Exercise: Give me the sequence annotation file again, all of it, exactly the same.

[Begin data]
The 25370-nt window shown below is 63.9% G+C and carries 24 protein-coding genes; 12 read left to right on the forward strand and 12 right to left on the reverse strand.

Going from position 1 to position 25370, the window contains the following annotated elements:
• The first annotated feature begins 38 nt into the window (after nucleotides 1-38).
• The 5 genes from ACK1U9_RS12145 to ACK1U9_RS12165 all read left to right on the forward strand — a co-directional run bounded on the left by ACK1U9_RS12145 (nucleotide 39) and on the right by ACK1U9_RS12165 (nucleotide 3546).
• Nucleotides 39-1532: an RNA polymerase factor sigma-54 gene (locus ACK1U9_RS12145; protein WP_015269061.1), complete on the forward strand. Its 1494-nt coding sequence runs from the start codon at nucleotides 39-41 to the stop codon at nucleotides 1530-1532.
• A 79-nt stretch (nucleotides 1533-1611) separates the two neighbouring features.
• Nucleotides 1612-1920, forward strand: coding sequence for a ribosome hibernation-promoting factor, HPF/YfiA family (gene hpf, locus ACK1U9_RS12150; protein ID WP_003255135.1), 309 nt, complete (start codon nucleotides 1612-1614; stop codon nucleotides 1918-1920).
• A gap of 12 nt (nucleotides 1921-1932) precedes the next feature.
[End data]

The 25370-nt window shown below is 63.9% G+C and carries 24 protein-coding genes; 12 read left to right on the forward strand and 12 right to left on the reverse strand.

Going from position 1 to position 25370, the window contains the following annotated elements:
• The first annotated feature begins 38 nt into the window (after nucleotides 1-38).
• The 5 genes from ACK1U9_RS12145 to ACK1U9_RS12165 all read left to right on the forward strand — a co-directional run bounded on the left by ACK1U9_RS12145 (nucleotide 39) and on the right by ACK1U9_RS12165 (nucleotide 3546).
• Nucleotides 39-1532: an RNA polymerase factor sigma-54 gene (locus ACK1U9_RS12145; protein WP_015269061.1), complete on the forward strand. Its 1494-nt coding sequence runs from the start codon at nucleotides 39-41 to the stop codon at nucleotides 1530-1532.
• A 79-nt stretch (nucleotides 1533-1611) separates the two neighbouring features.
• Nucleotides 1612-1920, forward strand: coding sequence for a ribosome hibernation-promoting factor, HPF/YfiA family (gene hpf, locus ACK1U9_RS12150; protein ID WP_003255135.1), 309 nt, complete (start codon nucleotides 1612-1614; stop codon nucleotides 1918-1920).
• A gap of 12 nt (nucleotides 1921-1932) precedes the next feature.